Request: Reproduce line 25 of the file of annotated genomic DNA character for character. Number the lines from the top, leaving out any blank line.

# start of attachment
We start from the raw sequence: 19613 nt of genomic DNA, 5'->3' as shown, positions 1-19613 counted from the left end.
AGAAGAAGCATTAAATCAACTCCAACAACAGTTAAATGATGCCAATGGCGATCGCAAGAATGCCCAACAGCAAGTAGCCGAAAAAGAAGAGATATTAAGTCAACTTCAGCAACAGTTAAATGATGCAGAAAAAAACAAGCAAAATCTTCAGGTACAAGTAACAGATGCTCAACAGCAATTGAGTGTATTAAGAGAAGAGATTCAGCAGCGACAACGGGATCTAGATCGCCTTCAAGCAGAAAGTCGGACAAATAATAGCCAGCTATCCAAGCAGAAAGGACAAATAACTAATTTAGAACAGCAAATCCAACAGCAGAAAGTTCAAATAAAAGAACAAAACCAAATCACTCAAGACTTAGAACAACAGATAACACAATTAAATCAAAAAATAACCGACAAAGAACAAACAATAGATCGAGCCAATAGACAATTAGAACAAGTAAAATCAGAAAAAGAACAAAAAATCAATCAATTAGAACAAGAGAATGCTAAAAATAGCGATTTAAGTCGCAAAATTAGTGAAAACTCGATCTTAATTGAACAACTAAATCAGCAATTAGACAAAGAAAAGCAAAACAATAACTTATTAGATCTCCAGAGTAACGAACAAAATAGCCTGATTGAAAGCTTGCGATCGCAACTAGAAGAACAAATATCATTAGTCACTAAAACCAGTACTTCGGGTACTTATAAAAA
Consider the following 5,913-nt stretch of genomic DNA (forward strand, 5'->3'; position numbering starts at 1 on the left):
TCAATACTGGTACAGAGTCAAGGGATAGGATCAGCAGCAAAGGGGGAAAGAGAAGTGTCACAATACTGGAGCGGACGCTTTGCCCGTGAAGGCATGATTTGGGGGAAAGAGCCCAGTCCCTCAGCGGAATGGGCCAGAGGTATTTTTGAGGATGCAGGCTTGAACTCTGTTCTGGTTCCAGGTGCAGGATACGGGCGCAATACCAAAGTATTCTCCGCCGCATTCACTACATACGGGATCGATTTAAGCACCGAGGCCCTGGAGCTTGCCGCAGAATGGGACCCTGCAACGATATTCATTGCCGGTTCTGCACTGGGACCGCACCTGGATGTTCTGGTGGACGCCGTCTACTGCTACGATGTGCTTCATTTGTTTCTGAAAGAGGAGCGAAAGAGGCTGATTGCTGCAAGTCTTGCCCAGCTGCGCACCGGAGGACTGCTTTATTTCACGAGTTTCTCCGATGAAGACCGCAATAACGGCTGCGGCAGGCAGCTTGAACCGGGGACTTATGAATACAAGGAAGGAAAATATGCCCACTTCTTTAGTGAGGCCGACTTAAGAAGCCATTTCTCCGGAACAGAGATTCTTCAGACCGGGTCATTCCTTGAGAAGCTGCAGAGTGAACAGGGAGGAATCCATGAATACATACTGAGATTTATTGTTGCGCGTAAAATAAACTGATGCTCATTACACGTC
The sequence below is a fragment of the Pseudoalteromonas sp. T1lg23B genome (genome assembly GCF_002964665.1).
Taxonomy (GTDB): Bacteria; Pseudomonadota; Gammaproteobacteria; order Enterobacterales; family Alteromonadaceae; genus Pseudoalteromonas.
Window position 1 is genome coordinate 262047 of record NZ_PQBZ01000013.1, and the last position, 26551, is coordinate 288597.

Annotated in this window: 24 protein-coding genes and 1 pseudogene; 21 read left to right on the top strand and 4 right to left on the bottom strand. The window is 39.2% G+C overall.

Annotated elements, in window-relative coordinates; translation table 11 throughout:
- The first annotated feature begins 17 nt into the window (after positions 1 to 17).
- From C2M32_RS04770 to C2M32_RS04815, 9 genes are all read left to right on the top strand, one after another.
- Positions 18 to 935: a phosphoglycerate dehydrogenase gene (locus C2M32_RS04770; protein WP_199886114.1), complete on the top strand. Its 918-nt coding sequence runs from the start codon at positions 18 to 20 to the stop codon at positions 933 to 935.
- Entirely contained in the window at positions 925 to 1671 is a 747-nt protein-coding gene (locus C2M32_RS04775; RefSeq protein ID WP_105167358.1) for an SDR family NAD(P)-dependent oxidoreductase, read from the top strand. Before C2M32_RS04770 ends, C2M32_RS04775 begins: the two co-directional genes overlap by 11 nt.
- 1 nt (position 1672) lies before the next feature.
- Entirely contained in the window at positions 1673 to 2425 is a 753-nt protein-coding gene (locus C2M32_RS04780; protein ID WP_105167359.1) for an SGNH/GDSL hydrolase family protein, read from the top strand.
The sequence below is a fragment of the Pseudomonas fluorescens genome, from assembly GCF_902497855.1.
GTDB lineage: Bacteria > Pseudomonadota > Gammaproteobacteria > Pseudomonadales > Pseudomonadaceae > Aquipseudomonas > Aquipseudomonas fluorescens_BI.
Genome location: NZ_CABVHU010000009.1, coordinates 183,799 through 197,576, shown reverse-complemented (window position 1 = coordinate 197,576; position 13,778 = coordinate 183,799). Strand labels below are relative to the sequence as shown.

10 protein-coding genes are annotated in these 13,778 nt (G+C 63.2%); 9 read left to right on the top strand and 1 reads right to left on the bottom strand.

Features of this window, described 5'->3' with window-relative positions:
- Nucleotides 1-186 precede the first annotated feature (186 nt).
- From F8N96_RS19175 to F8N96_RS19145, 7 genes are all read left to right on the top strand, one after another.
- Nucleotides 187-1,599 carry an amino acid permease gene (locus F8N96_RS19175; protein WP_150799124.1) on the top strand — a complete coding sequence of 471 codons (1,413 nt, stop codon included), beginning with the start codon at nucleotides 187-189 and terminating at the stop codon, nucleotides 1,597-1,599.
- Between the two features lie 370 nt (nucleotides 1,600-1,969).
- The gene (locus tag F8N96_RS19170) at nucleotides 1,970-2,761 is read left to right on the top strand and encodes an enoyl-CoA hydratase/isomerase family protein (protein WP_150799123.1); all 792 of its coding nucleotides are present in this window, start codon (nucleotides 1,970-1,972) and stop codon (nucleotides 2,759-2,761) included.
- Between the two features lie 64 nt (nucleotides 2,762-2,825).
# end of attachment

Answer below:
- The gene (locus tag F8N96_RS19170) at nucleotides 1,970-2,761 is read left to right on the top strand and encodes an enoyl-CoA hydratase/isomerase family protein (protein WP_150799123.1); all 792 of its coding nucleotides are present in this window, start codon (nucleotides 1,970-1,972) and stop codon (nucleotides 2,759-2,761) included.